Author Spotlight: Vicky Fang
April 31, 2020
We are excited to feature author Vicky Fang and her picture book, INVENT-A-PET, illustrated by Tidawan Thaipinnarong (Sterling, June 2, 2020) as well as the first book of her early chapter book series, LAYLA AND THE BOTS: HAPPY PAWS, illustrated by Christine Nishiyama (Scholastic, May 5, 2020).
Enter to win a copy of both books!
Tell us about yourself and how you came to write for children.
I’m a product designer who has worked for companies like Google and Intel, where I designed technology products for kids - including DIY robots, coding experiences, interactive storybooks, and voice-enabled games. I started writing children’s books to inspire and empower kids in STEAM, particularly girls and minorities. For me, technology is magical, and I want kids to be able to see that too! My hope is for my books to inspire computer literacy in all kids—while inviting their imaginations to run wild with STEAM possibilities.
Congrats on your two recent books, INVENT A PET and LAYLA AND THE BOTS: HAPPY PAWS. Tell us about these books and what inspired you.
Thank you! Both of these books were inspired by real aspects of my experience as a technology product designer.
LAYLA AND THE BOTS is a fully illustrated early chapter book series about a rockstar/inventor and her crew of Bots: Beep, Boop, and Bop. They combine their skills to design and build fantastic inventions to help people they meet at their shows. From design, to brainstorming, to building and tinkering, the books take readers on a fun adventure through awesome ideas and technology.
INVENT-A-PET is a picture book about a girl who discovers a mysterious machine in her living room and must figure out the formula for her perfect extraordinary pet. It introduces the basic concepts of problem solving, inputs and outputs, functions, but most importantly - the idea that the extraordinary can be found all around us.
Was your road to publication long and winding, short and sweet, or something in between?
In the world of kidlit, my road to publication has been pretty fast... but it definitely feels really slow sometimes!
I started my journey in 2016. Some early highlights: I received a WWTS mentorship with Peter McCleery, who was amazingly helpful and generous with his time. I joined 12x12, where I was able to quickly learn a lot about the industry basics and get diverse feedback on my scattershot manuscripts. I went to the SCBWI Asilomar conference and met my critique partners, Christine Evans and Faith Kazmi, who remain my CPs and good friends to this day. I continued to improve my craft through editor critiques, Storyteller Academy with Arree Chung, and lots and lots of writing. All of this, combined with the welcoming and helpful nature of the kidlit community, contributed to moving me from beginner to publishable.
Of course, that was only the very beginning of the journey and it continues to this day—I am always learning, growing, and thankful to those helping me along on my journey!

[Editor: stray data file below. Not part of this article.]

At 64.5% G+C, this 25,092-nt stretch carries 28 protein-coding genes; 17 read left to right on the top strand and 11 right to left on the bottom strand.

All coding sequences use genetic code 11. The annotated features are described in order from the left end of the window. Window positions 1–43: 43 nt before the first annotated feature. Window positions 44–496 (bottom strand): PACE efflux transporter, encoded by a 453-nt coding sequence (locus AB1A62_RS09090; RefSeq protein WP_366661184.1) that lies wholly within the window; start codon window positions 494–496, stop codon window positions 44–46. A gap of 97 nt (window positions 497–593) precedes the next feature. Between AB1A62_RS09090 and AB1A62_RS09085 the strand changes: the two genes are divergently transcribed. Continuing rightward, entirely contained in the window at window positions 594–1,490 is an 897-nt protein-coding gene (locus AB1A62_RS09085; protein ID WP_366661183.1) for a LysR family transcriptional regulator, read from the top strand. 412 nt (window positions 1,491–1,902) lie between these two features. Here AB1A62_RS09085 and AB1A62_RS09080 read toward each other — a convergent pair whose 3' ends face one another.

How do you decide whether a book is a picture book or a chapter book?
When I shifted into thinking about chapter books, it was an eye opener for me. My agent, Elizabeth Bennett, had suggested I look at the Scholastic Branches line and something just clicked! I had a vague idea in my head about a story with three collaborative robots, but I could never get it to fit into a picture book format. When I read the Scholastic Branches books, I knew that was the right format. It allowed for just a bit more space to introduce characters and setup and story. I wrote Layla and the Bots and we submitted exclusively to the Branches editors - and I’m so glad they took it, because they are brilliant to work with!
What projects are you working on now? Are you able to concentrate these days?
I’m revising the 4th book of the Layla and the Bots series, which is so much fun! It involves a dolphin rescue, and sound waves, and awesome rock music. I’m also working on a new project that I am writing and illustrating, called FRIENDBOTS, that was just announced!
I am so excited about it and it’s fun to work on something completely different. I am definitely having a hard time finding the time and mental energy to work on stuff as much as I’d like to these days… but deadlines always help!
What advice would you give to aspiring authors?
Find your people! The journey is so odd and long and I really don’t think I would have stuck things out if I hadn’t found camaraderie along the way - from my critique partners, my mentors, my agent, my launch groups, and quite frankly, the generous kidlit community at large. It really helps to have partners along the way to keep you energized and inspired… and sane!
What is one thing most people don't know about you?
Ah, I’ve lost track! I used to be an actress? I used to be a game designer? I used to make interactive art installations? I really don’t like it when people put their feet on my pillow? (I really, really don’t like that.)
Where can people find you online?
You can find me on Twitter at @fangmous, on Instagram at @fangmousbooks, or on my website at www.vickyfang.com. Come say hi!
Vicky Fang is a product designer who spent 5 years designing kids’ technology experiences for both Google and Intel, often to inspire and empower kids in coding and technology. Through that work, she came to recognize the gap in education and inspiration, particularly for girls and minorities. She began writing books to provide kids with accessible STEAM-inspired stories that they can read again and again, learning from characters they love. Her goal is for her books is to inspire computer literacy for a wide range of kids—while letting their imaginations run wild with the possibilities of technology!